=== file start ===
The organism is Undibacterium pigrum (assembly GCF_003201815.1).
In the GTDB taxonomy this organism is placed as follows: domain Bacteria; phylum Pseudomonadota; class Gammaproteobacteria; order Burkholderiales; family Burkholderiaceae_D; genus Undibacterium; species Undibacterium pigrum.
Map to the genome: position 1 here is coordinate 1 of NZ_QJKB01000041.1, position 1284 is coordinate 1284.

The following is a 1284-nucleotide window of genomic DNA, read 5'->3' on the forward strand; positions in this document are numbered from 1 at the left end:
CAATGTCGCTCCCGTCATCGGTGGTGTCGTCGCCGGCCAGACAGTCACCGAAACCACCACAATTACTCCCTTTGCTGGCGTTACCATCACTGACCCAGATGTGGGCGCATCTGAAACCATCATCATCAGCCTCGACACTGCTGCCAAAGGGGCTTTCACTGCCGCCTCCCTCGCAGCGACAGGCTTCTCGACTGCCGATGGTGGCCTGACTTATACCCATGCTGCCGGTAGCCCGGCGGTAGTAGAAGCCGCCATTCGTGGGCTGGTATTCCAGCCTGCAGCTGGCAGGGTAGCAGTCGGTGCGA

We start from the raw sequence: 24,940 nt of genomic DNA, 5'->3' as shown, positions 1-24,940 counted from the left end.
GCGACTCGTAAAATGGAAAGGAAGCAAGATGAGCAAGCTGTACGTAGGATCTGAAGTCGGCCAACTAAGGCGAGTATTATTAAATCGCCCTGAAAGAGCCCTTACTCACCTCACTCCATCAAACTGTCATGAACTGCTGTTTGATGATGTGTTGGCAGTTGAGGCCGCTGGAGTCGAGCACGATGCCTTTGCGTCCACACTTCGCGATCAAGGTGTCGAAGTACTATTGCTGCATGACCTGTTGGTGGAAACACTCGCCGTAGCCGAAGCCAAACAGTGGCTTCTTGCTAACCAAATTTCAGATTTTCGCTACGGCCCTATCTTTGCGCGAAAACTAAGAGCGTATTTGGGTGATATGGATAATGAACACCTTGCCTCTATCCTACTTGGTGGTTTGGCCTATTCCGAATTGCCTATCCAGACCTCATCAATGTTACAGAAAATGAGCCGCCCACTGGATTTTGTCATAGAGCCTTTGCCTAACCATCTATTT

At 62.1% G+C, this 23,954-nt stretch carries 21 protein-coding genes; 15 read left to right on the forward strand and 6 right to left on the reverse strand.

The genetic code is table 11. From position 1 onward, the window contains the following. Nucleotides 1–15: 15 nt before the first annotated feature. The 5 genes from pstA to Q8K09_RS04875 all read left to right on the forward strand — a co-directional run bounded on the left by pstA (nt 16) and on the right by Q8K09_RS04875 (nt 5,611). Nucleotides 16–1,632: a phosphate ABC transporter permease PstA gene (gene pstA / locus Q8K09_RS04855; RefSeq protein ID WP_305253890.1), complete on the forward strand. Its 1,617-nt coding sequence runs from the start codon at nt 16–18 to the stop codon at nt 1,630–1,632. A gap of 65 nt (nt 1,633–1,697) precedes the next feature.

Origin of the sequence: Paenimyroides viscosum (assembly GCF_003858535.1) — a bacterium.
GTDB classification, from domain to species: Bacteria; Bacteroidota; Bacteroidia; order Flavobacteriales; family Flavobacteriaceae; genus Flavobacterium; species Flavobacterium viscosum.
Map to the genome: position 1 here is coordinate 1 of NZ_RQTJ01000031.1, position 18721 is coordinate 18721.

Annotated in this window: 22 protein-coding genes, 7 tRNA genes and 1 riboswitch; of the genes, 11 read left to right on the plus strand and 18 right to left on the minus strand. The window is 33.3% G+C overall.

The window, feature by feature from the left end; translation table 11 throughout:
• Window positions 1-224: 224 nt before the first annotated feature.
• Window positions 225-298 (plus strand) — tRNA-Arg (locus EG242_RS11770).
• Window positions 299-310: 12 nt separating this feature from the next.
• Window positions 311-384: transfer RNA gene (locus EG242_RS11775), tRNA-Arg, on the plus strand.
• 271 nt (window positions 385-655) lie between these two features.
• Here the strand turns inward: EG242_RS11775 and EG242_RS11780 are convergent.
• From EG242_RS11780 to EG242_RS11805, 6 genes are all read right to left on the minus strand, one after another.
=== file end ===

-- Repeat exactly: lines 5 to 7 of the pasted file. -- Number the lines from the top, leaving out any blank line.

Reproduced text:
CAATGTCGCTCCCGTCATCGGTGGTGTCGTCGCCGGCCAGACAGTCACCGAAACCACCACAATTACTCCCTTTGCTGGCGTTACCATCACTGACCCAGATGTGGGCGCATCTGAAACCATCATCATCAGCCTCGACACTGCTGCCAAAGGGGCTTTCACTGCCGCCTCCCTCGCAGCGACAGGCTTCTCGACTGCCGATGGTGGCCTGACTTATACCCATGCTGCCGGTAGCCCGGCGGTAGTAGAAGCCGCCATTCGTGGGCTGGTATTCCAGCCTGCAGCTGGCAGGGTAGCAGTCGGTGCGA

We start from the raw sequence: 24,940 nt of genomic DNA, 5'->3' as shown, positions 1-24,940 counted from the left end.
GCGACTCGTAAAATGGAAAGGAAGCAAGATGAGCAAGCTGTACGTAGGATCTGAAGTCGGCCAACTAAGGCGAGTATTATTAAATCGCCCTGAAAGAGCCCTTACTCACCTCACTCCATCAAACTGTCATGAACTGCTGTTTGATGATGTGTTGGCAGTTGAGGCCGCTGGAGTCGAGCACGATGCCTTTGCGTCCACACTTCGCGATCAAGGTGTCGAAGTACTATTGCTGCATGACCTGTTGGTGGAAACACTCGCCGTAGCCGAAGCCAAACAGTGGCTTCTTGCTAACCAAATTTCAGATTTTCGCTACGGCCCTATCTTTGCGCGAAAACTAAGAGCGTATTTGGGTGATATGGATAATGAACACCTTGCCTCTATCCTACTTGGTGGTTTGGCCTATTCCGAATTGCCTATCCAGACCTCATCAATGTTACAGAAAATGAGCCGCCCACTGGATTTTGTCATAGAGCCTTTGCCTAACCATCTATTT